MELBOURNE, Australia -- For all those adjectives that seem to genuflect before Roger Federer, you seldom hear him described as "sentimental." Sentient? Yes. Sensational? Sure. But not "sentimental."
Too Swiss, too practical, too rational for that. He doesn't do superstition -- much less the OCD routine that consumes his rival, Rafael Nadal. He doesn't speak much in abstract.
Federer, though, has a true sense of the occasion. And when he saw the opponent he would need to beat in his 1,000th career match, he recognized the poetic justice.
Federer has few regrets from his gilded career. But one came at the 2009 U.S. Open when he was rolling Juan Martin del Potro, a few points from winning another major. Then he blinked, and del Potro suddenly began dialing in his booming forehand. And suddenly Federer was dismissed in five sets, one of those what-the-hell-just-happened moments. It's hard to take too much pity on a guy who wins majors as if bulk shopping at Costco. Still, for Federer, this was one that got away.
Del Potro never became a Federer rival, much less an enemy. But for Federer, he represented a player -- seven years his junior -- who deprived him of a major and loomed as a threat to win another. As far as statements go, you can do worse than beating this guy to win a milestone match.
And Federer did just that, offering up the full tasting menu. We got the usual flourishes and flair, the running backhand and spin-laden cutting forehand and expert volleys. We got accuracy: 38 winners versus 26 errors. We got defense, Federer completely neutralizing the biggest forehand in the sport. We got none of the lapses that caused that U.S. Open loss, Federer taking command of each set and never relinquishing.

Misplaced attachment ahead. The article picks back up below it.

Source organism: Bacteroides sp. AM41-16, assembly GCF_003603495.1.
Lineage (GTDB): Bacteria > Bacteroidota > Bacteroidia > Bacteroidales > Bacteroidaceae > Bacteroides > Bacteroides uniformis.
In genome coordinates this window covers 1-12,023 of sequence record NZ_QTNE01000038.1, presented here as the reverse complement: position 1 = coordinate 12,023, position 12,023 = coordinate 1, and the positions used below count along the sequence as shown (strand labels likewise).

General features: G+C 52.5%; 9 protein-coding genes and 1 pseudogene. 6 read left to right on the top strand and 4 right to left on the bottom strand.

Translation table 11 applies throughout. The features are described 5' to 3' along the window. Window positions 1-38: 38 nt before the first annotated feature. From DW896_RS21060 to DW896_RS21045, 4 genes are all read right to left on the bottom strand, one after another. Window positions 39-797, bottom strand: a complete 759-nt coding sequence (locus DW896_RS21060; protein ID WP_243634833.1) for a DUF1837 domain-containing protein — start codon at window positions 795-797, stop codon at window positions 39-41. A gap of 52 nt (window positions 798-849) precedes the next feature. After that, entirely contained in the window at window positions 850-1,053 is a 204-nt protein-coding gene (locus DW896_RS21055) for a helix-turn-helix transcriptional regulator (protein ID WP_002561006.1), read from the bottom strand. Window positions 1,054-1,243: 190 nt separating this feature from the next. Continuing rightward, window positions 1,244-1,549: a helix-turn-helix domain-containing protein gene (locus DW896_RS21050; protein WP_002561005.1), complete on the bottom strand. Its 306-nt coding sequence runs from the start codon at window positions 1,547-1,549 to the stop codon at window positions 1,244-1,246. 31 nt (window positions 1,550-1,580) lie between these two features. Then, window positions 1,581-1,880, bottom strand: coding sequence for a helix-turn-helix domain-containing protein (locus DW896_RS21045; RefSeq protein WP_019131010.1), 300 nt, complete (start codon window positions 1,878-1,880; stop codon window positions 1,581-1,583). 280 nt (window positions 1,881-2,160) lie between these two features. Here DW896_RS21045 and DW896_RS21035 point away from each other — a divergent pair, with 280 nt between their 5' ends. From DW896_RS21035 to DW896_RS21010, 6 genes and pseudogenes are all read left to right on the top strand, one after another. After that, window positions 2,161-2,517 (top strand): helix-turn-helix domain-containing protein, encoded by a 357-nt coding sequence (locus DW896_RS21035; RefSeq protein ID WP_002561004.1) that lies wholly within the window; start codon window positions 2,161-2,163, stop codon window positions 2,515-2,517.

In the end, it was vintage Federer, a fair representation of the preceding 999 matches. The Swiss maestro played immaculate tennis, winning 6-4, 6-3, 6-2 to advance to yet another Grand Slam semifinal. He could scarcely have scripted a better milestone win. Even if it prompts this question: 1,000 matches into an unparalleled career, when's 1,500?
Federer's gripping the occasion by the lapels in contrast to the other big match Tuesday afternoon. Apart from the usual lose-or-go-home proposition, Caroline Wozniacki had this to contend with when she took the court against Kim Clijsters in the second ladies quarterfinal: if she lost today, she would surrender her top ranking.
A snapshot of her tenure at the top of the WTA chart, Wozniacki fought gamely, played admirable defense and went games without missing -- but ultimately lost another late-round match. For all the mentally shaky sluggers in the WTA cast, Wozniacki is the opposite. She battles gallantly, strategizes masterfully and plays unflustered tennis as the match wears on. Her problem: she simply doesn't have the firepower to win. She's bringing a (butter) knife to a duel. Her serve is unthreatening. Her forehand doesn't penetrate the court. Her backhand is less penetrating. Too often, she had a shot lined up and simply couldn't close the point.
She's taken a lot of heat lately, but give her some credit. She was No. 1 for 67 weeks, longer than Venus Williams, Maria Sharapova and Clijsters